Sharks forward Evander Kane on Friday called on high-profile athletes, especially white superstars in the NHL and other team sports, to speak out about the death of George Floyd in Minneapolis earlier this week and other racial injustices that have happened in the past.Seven current and former NHL players have formed a group to fight racism in hockey. The Hockey Diversity Alliance is co-headed by San Jose Sharks forward Evander Kane and ex-NHLer Akim Aliu. The other members are Detroit Red Wings defenceman Trevor Daley, Minnesota Wild defenceman Matt Dumba, Buffalo Sabres forward Wayne Simmonds, former NHLer and current minor leaguer Chris Stewart and retired player Joel Ward. Continue reading

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There will be no Vanier Cup this fall – and maybe no Canadian university sports at all

Calgary Dinos players hold up the Vanier Cup (Canadian Press)

Calgary Dinos celebrate winning Vanier Cup title in 2019 | Jacques Boissinot/Canadian Press

U Sports, the national governing body for interuniversity athletics, announced today that it’s cancelling this year’s fall championships because of the pandemic. The most prominent event lost is football’s Vanier Cup, which has been around since 1965. The other sports affected are men’s and women’s soccer, men’s and women’s cross-country running, women’s rugby and women’s field hockey. Continue reading

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This Day. Tom Longboat Day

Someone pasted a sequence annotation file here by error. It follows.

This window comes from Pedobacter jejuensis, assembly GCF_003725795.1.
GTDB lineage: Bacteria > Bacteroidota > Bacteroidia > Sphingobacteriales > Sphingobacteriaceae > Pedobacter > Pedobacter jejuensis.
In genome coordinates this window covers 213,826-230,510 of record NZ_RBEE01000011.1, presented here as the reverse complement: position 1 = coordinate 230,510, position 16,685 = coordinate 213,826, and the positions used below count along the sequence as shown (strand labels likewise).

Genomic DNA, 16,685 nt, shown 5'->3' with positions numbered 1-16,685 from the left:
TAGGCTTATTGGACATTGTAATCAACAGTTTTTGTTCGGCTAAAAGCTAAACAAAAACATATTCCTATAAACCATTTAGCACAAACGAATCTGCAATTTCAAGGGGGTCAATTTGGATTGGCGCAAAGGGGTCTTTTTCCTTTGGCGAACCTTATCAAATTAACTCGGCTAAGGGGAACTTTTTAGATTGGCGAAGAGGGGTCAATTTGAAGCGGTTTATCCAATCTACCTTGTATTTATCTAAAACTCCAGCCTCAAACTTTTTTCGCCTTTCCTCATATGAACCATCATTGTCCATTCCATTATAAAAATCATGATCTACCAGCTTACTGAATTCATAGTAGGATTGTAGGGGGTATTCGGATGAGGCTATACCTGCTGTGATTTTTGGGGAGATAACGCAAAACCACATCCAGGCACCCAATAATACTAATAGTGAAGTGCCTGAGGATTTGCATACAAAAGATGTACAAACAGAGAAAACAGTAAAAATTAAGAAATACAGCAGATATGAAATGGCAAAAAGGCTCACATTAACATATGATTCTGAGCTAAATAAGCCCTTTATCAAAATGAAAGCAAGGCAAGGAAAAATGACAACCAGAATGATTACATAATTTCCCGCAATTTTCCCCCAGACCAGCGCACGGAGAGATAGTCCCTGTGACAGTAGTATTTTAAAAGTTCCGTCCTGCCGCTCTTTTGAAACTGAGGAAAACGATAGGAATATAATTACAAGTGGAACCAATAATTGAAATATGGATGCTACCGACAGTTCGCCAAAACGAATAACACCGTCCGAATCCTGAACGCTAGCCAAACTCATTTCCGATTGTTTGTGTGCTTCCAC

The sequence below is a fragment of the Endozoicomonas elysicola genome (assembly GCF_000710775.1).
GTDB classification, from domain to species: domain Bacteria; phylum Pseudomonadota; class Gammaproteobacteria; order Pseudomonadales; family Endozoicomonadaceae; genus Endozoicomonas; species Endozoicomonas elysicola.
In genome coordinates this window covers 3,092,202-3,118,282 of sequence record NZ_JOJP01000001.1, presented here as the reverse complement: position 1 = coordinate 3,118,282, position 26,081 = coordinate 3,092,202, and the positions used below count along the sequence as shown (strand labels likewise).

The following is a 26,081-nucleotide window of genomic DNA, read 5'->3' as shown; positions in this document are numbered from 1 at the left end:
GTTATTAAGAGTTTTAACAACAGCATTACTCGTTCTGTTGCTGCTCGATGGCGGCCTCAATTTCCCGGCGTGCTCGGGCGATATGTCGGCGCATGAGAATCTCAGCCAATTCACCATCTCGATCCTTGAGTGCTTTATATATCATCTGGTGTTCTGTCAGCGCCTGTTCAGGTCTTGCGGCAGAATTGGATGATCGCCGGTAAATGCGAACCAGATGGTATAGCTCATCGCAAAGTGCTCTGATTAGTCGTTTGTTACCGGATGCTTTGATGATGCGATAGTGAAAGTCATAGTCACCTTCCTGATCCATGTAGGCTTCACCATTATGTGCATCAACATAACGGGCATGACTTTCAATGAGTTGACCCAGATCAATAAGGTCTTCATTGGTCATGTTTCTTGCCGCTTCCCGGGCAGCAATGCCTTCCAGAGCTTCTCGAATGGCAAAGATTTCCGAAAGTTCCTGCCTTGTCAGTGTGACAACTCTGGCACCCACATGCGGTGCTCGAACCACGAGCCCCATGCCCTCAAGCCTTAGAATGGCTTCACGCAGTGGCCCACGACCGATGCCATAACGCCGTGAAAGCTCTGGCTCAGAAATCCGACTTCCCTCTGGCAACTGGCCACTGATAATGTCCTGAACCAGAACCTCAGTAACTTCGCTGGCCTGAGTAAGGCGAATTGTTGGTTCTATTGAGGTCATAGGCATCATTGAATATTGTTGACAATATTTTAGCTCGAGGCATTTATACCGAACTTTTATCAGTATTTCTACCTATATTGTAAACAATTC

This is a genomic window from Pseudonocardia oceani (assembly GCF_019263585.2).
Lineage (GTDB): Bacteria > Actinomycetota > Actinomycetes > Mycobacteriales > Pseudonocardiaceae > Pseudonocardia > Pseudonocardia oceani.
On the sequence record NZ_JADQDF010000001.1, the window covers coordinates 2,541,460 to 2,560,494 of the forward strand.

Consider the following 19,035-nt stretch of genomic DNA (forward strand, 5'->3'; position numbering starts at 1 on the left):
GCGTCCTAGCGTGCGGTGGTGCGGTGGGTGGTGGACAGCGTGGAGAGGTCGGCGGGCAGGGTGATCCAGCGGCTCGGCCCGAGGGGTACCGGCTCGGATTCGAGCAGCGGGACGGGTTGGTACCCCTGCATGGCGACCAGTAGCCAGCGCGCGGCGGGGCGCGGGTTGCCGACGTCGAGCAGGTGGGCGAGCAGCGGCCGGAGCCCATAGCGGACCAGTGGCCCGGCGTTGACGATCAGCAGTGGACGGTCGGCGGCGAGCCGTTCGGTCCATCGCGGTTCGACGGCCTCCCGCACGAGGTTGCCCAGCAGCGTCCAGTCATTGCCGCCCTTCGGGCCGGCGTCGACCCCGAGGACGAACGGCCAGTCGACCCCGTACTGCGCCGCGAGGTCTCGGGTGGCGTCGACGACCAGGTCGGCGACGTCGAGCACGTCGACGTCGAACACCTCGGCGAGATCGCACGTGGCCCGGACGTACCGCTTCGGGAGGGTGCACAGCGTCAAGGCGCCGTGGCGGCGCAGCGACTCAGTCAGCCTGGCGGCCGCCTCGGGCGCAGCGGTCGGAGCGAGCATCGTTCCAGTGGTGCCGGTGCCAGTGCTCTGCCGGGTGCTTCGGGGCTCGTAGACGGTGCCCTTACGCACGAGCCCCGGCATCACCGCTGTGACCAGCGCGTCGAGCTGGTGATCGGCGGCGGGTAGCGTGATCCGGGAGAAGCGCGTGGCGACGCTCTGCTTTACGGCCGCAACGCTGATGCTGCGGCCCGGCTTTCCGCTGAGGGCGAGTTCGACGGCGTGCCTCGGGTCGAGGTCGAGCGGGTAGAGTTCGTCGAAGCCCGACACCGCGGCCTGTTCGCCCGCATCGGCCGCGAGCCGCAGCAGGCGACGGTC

June 4 is Tom Longboat Day, which recognizes the life and career of one of the best distance runners to ever represent Canada. Winner of the 1907 Boston Marathon, Longboat is remembered for both his athletic achievements and innovative training methods. From the Six Nations of the Grand River Reserve near Brantford, ON, Longboat faced racism and prejudice throughout his career, including being called lazy by the press and fellow competitors over his training schedule.

By introducing regular rest into his regime, however, Longboat had a competitive advantage over other runners, who believed that they had to train at maximum effort all the time. He had a better understanding of how to train for long races and, as a result, he was fresher and better prepared than his competitors. This served him well during his career as he was known for his strong finishing sprints.

In 1951, the Tom Longboat Awards were established to recognize Indigenous athletes for outstanding contributions to sport in Canada. In the new book Reclaiming Tom Longboat: Indigenous Self-Determination in Canadian Sport, Janice Forsyth explores the history of the awards and their place within the broader history of Canadian policy and Crown-Indigenous relations. The book looks at how sport has been part of colonization in Canada while at the same time it asks how it can be part of decolonization. Through both oral and textual sources, Professor Forsyth pushes the reader to think critically about sport’s role in Canada while also shedding light on an under-told story in Canadian sport history.

In this episode of the History Slam, I talk with Professor Forsyth about the book. We talk about her experience as a winner of the award, the place of role models in sport, and the use of mainstream sports in colonization. We also talk about sport and culture, the media’s role in telling athletes’ stories, and traditional sport and games and their role in decolonization.

Sean Graham is a historian with Parks Canada, an Adjunct Professor at Carleton University, and a contributing editor with

History Slam Episode 149: Indigenous Self-Determination in Canadian Sport